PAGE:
With Shooter back for Season 2 on Netflix, is it worth catching up? We take a spoiler-free look at the opening episodes. Read our review of Season 1 here.
Shooter was one of last year’s more unexpected TV offerings: a series based on a little-remembered Mark Wahlberg thriller about a gun-toting hero, at a time when gun violence has rarely seemed more prolific, political and polarising. Ryan Philippe, though, made the unlikely premise entertaining, fighting against a convoluted script and a lot of padding to sell the tale of a father trying to protect his family. The strong finale reinforced what worked about the series and what didn’t – and Season 2 builds upon those lessons with surprisingly sharp precision.
After seeing Bob Lee Swagger (Philippe) take on the government to clear his name, following his old chief officer Isaac Johnson (Omar Epps) framing him for an assassination attempt, Season 2 picks up with Bob Lee Swagger reuniting with Marines Unit 8113 to pay tribute to one of their number – only for things to go violently wrong. Ambushed by mysterious attackers, Bob Lee takes it upon himself to find out who’s hunting down and bumping off his crew.
Another play upon hunter and hunted? Shooter Season 2 might sound like more of the same, but the scale is already much bigger, jumping from the USA to Germany to Bangkok in its opening episodes. That pays off handsomely, giving the show’s universe much more substance, not to mention more screentime to the two strongest supporting characters: Epps’ Johnson and Cynthia Addai-Robinson’s FBI agent, Nadine Memphis.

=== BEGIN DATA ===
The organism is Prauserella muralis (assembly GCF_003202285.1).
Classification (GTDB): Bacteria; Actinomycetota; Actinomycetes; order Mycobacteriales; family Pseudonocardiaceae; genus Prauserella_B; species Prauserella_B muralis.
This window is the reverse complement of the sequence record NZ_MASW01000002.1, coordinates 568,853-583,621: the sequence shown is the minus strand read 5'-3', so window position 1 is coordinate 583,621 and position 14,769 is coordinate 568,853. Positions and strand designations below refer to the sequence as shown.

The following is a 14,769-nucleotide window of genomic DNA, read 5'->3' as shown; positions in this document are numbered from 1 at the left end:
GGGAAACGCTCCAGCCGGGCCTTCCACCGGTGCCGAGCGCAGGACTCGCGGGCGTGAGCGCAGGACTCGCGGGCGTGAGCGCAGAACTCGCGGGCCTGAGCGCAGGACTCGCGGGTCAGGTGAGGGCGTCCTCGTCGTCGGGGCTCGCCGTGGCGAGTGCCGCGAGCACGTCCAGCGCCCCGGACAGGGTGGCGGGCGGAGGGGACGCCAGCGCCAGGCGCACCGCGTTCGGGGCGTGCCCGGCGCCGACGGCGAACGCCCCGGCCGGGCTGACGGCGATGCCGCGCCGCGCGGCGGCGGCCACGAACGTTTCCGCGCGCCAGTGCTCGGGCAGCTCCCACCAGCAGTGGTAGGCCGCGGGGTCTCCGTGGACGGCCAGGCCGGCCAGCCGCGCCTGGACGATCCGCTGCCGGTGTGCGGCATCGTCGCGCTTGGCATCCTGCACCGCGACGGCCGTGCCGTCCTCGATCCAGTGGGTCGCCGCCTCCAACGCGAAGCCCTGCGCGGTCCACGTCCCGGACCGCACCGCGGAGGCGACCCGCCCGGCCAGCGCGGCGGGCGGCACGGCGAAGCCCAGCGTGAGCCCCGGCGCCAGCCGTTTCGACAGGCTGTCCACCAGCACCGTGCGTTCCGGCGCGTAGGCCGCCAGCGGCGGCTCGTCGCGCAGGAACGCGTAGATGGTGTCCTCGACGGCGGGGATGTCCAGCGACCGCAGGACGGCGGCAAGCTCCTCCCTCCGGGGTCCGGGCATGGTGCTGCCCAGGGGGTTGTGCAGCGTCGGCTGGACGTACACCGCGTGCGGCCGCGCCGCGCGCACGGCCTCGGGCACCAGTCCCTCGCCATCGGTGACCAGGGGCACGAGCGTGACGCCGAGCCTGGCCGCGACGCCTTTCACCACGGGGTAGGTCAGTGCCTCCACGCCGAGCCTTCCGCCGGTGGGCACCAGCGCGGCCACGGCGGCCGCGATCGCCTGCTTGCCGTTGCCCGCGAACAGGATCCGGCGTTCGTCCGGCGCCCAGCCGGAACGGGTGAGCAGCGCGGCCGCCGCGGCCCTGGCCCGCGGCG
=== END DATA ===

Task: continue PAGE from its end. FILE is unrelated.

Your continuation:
Naturally, they all end up crossing paths to some degree, with Johnson and Swagger having to consider teaming up to defend the group. The conspiracy behind their hunters is, perhaps inevitably, traceable up the US chain of command, as a stash of drugs found in Afghanistan comes back to bite them all in the proverbial, but our immediate threat takes the shape of – you guessed it – a sharp shooter.
That’s Solotov, a Chechen sniper, who’s played with fantastically chilling composure by Josh Stewart. Turning up at crucial moments with an eye down his sight, he’s a formiddable opponent – and the show is smart enough to follow him as well as Bob Lee, so when our hero’s heading into an ambush, we already know it. It’s those little touches that tighten up the tension for Shooter’s second round, which has a much better handle on how to balance its characters and its action.
The pacing, from the off, is enjoyably quick, balancing flashbacks to work out why Bob Lee’s Unit is in the crosshairs with present day investigation – while simultaneously helping to flesh out both Bob Lee and Johnson. Philippe is as rugged and likeable as ever, becoming more than just a token man-on-the-run, while Epps’ reluctant return to the field makes for an intriguing complex foil. Season 1’s biggest strength was its sense of family, and Shooter doesn’t skimp on that either, with The Flash’s Shantel VanSanten as Bob Lee’s wife getting the opportunity to highlight the lingering trauma violence can have upon a family – scenes between her and her daughter are as well observed and sweet as ever.
The result is a leaner and meaner sequel, which manages to jettison the superfluous plot twists while stepping up its global conspiracy – a sophomore outing that’s simultaneously stripped-down and scaled-up. Whether it can continue that momentum and balance for a full season is yet to be seen, but with a shorter run of eight episodes, down from 10, Shooter Season 2 may hit its target dead on. If Season 1 was a surprising commission, Season 2 may be an even bigger surprise: a solid improvement into a thriller that’s more than just a guilty pleasure.
Shooter Season 2 is available on Netflix UK, as part of £7.49 monthly subscription, with new episodes arriving every Wednesday, within 24 hours of their US broadcast.